Digestive Disease Week 2020-Tu 1637Longitudinal HCV care of pregnant patients in an "obstetric hepatology clinic"

Conference Paper

Background: Hepatitis C virus (HCV) screening has been recommended in patients born between 1945 and 1965 due to increased HCV incidence. However, HCV infection is occurring at an increased rate in young adults, particularly in young women. As this cohort includes women of childbearing age, there is now emphasis regarding HCV screening and management in pregnant women. Safety data on HCV therapy in pregnancy are lacking, but identification and referral of HCV-positive pregnant patients for HCV-related care offers an opportunity to ensure that they will seek early postpartum HCV treatment. This study investigated longitudinal HCV-related medical care in pregnant women who were referred into an “obstetric” hepatology clinic that specializes in the care of pregnant women with liver disease. Methods: In this retrospective study, an institutional web-based research query tool was used to identify patients with hepatitis C-related ICD codes who were referred into and seen in the study provider’s clinic. Demographic and clinical data were abstracted from the electronic medical record. Results: Twelve patients who were referred to and attended at least one session of the study provider’s clinic during 2015 – 2017 were identified. The mean age of patients was 29 years, and 8 (66.7%) had a history of illicit or opioid drug abuse, with 6 (50%) on buprenorphine or methadone. Eleven (91.7%) patients had Medicaid at referral; one had private insurance. Eight patients (66.7%) completed pregnancy via spontaneous vaginal delivery; the remaining underwent Cesarean section. Eleven patients (91.7%) had detectable HCV RNA at referral; one had a positive HCV antibody but no detectable HCV RNA at referral, which was confirmed during the initial clinic visit. Observed HCV genotypes in this cohort were genotype 1 (n =4), genotype 2 (n = 1), and genotype 3 (n = 2). HCV genotype was unknown in the 4 other patients with chronic HCV infection. Among 11 patients with confirmed chronic HCV, 4 patients underwent HCV therapy (3 patients took glecaprevir-pibrentasvir; one patient took ledipasvir-sofosbuvir). Three patients achieved sustained virologic response (SVR). One patient did not undergo requested testing to confirm SVR. The other 7 patients with chronic HCV did not maintain follow up to allow for institution of HCV therapy. Conclusion: 36.3% of women with chronic HCV in this clinic underwent HCV therapy. This low rate of treatment may have been related to limitations on insurance coverage as women transitioned into postpartum healthcare. Nonetheless, this clinic provides an opportunity for HCV infected women to gain education about hepatitis C and access to HCV treatment at an early stage of life, thus helping to prevent progression to advanced HCV-related liver disease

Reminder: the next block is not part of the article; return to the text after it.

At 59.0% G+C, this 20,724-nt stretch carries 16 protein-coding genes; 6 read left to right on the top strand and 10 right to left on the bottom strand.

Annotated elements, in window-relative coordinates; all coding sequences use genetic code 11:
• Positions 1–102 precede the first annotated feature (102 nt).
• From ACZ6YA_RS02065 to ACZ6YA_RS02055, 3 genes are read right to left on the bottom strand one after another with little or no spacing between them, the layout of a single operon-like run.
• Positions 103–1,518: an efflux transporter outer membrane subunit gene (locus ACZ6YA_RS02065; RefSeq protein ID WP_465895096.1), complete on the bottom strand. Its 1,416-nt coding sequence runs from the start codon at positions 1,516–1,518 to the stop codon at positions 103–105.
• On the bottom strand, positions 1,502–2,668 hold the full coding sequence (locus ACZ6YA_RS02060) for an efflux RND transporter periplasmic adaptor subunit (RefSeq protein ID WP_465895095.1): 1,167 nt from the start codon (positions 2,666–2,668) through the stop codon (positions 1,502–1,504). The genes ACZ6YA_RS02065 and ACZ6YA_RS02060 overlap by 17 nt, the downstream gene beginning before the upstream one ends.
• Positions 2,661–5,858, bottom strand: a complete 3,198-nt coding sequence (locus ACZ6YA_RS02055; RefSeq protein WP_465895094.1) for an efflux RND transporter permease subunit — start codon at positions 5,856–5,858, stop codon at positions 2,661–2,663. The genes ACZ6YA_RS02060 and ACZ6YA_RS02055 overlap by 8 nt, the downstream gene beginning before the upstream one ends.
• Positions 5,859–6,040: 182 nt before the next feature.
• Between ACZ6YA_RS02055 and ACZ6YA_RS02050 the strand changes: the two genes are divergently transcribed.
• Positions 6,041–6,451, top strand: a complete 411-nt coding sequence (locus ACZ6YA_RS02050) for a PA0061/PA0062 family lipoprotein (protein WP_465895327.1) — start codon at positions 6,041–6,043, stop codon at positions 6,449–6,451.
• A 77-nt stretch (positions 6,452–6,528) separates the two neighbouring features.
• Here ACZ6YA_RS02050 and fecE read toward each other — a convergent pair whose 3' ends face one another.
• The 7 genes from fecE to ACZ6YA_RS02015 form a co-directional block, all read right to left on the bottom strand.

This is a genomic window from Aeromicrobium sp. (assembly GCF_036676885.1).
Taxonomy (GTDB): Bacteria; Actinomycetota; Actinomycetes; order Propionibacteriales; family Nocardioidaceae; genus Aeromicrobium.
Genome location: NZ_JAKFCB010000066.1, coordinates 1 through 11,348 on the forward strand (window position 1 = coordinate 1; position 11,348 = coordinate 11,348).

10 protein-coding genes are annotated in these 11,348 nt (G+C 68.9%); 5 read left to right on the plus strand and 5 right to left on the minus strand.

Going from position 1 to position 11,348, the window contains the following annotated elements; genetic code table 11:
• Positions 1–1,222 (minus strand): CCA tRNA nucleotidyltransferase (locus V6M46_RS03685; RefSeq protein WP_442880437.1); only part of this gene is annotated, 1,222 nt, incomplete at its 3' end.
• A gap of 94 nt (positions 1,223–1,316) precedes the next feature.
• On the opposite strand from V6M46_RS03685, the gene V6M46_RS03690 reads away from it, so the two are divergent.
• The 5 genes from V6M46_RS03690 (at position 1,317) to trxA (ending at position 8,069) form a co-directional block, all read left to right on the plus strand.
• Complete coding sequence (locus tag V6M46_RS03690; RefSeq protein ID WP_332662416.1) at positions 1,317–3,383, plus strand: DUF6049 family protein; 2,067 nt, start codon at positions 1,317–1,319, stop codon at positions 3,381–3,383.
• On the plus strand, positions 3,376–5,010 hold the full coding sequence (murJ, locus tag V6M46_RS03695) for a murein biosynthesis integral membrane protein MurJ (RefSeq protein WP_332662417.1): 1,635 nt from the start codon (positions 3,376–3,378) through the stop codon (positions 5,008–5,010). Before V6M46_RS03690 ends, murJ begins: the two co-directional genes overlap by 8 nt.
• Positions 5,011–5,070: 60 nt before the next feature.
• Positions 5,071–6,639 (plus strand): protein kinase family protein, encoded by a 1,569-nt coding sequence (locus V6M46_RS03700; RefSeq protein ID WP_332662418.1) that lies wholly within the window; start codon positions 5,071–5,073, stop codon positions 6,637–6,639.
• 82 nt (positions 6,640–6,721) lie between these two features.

Full Text

Duke Authors

Cited Authors

  • Livingston, E; Mosquera, D; Brady, C

Published Date

  • May 5, 2020

Published In

Volume / Issue

  • 158 / 6

Start / End Page

  • s-1141 - s-1141

Published By

International Standard Serial Number (ISSN)

  • 0016-5085

Digital Object Identifier (DOI)

  • 10.1016/S0016-5085(20)33523-X

Conference Name

  • Digestive Disease Week

Conference Location

  • Chicago IL cancelled- Virtual due to COVID

Conference Start Date

  • May 2, 2020

Conference End Date

  • May 5, 2020